Lemon drizzle cake is a modern British favorite. In fact, a recent poll found that 40 percent of Brits prefer lemon drizzle for tea than any other cake. I say modern because the first known recipe for this iconic cake appeared in the July 1967 edition of London-based newspaper The Jewish Chronicle, and anything that happened within my lifetime is, in my mind at least, modern!
But the history of lemon drizzle cake goes back much further, to the origins of the ubiquitous pound cake, an invention dating back to the early 1700s. It was called pound cake because it required a pound of each of its ingredients: flour, sugar, butter and eggs. If that sounds a little large, just picture a Bundt cake big enough for a couple of families.
Through the years, bakers began putting their own signature on the humble pound cake, and adding lemon peel was one of the earlier adaptations. (Lemons were fairly common in Britain, having been imported from southern Europe since the late 15th century. They were even rationed to sailors in the Royal Navy during the Napoleonic Wars when it was discovered that they could cure scurvy.) By 1851, American cookbook writer Eliza Leslie included in the pound cake recipe published in her Direction for Cookery the juice of two lemons and three large oranges.
But the credit for lemon drizzle cake as we know it goes to Evelyn Rose, who published her recipe for Luscious Lemon Cake in the The Jewish Chronicle, the oldest continuously published Jewish newspaper in the world. Her cake, baked in a loaf pan, is doused with warm lemon syrup right after it’s taken out of the oven and is left in the pan to soak up the sweet liquid as it cools. Oh happy day!
There is something about the sharp tang of citrus that lifts the common sponge to new heights. The bakers in the Great White Tent knew this and used it to their advantage. From Jane’s Lemon and Poppyseed Drizzle Cake to Rav’s Ginger Spice Yuzu Drizzle Cake, each of them brought their own distinctive style and flavor to this signature bake. Not all of them used citrus in their drizzle cakes; Kate made an apple and bramble drizzle cake using blackberry syrup, and Tom made a gin and tonic drizzle cake, boiling down tonic water to create a tonic curd to go with his gin-drizzled cake (which turned out to be too much gin, even for Mary Berry!).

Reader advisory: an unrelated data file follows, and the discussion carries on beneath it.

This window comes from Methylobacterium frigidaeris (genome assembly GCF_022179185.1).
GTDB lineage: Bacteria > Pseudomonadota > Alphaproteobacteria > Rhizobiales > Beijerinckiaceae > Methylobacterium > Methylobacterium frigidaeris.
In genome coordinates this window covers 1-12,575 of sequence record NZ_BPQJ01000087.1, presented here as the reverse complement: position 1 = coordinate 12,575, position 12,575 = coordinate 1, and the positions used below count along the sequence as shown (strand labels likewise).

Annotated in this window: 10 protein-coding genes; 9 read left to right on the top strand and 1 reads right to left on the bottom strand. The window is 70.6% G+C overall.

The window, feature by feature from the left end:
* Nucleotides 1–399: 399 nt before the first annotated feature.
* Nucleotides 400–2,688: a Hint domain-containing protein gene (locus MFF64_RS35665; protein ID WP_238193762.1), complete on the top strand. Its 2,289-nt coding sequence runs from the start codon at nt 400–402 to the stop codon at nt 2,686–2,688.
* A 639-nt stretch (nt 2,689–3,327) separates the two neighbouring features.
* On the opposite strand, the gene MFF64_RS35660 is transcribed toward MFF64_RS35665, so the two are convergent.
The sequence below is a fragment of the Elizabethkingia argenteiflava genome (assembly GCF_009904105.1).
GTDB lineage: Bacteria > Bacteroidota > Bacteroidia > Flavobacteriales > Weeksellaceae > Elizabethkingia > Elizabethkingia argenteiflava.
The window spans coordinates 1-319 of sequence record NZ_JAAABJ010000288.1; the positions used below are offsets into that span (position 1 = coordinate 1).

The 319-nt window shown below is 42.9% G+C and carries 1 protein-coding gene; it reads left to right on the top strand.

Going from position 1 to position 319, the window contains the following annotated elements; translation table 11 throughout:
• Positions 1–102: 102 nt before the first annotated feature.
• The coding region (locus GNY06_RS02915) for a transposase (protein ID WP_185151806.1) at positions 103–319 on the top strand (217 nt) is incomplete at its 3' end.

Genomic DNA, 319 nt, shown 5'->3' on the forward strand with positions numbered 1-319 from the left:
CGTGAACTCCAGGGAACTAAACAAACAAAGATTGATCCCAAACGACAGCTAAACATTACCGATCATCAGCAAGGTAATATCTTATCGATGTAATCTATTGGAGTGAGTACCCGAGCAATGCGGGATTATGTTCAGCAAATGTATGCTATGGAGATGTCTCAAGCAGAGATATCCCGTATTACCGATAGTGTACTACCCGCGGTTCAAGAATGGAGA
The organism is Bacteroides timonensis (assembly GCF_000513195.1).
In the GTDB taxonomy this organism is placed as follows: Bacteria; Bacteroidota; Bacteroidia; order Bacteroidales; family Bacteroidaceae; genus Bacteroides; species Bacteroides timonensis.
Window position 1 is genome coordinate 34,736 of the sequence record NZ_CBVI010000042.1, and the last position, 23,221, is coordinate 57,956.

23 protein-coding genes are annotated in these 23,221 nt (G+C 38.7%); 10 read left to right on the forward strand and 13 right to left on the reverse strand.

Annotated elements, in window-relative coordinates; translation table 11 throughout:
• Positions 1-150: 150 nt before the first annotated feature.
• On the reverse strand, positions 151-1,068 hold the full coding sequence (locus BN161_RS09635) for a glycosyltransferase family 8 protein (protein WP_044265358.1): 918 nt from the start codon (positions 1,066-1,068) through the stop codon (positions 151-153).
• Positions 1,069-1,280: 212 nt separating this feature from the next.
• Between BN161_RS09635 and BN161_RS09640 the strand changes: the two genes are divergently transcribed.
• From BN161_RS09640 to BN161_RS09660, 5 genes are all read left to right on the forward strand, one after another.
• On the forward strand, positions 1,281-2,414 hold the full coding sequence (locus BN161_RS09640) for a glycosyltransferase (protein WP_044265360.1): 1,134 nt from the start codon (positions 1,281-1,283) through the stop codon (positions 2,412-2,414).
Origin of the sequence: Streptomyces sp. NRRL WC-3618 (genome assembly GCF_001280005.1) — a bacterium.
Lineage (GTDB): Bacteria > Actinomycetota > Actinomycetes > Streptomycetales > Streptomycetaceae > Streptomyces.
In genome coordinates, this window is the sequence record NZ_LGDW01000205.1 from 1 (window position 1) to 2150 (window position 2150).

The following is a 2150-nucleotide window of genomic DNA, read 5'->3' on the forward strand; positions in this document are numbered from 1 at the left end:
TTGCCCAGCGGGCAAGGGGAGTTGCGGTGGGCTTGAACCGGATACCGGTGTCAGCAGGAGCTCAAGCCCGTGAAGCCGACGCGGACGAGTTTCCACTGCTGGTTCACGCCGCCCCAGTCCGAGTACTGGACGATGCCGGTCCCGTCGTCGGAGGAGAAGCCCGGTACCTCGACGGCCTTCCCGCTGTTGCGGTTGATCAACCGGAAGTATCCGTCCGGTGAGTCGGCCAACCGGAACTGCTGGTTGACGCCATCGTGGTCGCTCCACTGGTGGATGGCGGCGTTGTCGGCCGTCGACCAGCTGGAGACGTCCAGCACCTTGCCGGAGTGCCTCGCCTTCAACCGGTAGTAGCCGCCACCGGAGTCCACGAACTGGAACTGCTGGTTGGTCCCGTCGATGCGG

My drizzle cake, which I adapted from this recipe, combines the flavors of grapefruit and thyme in an olive oil and buttermilk sponge. Roasting grapefruit that’s been sprinkled with sugar mellows its bitterness and brings out a caramelized sweetness to the tart fruit. The cake is made with both the zest and juice of the roasted fruit, as well as a couple teaspoons of thyme leaves. More thyme is then steeped in a syrup made from additional grapefruit juice and sugar, which is then poured over the still-warm cake as it soaks up the drizzle. The result is a moist yet delicate sponge infused with tart grapefruit and the earthy undertones of thyme that are enhanced by fragrant olive oil.
Perfect with a cup of Earl Grey tea on a drizzly winter’s day, this cake is definitely moreish and one I’ll add to my regular baking repertoire.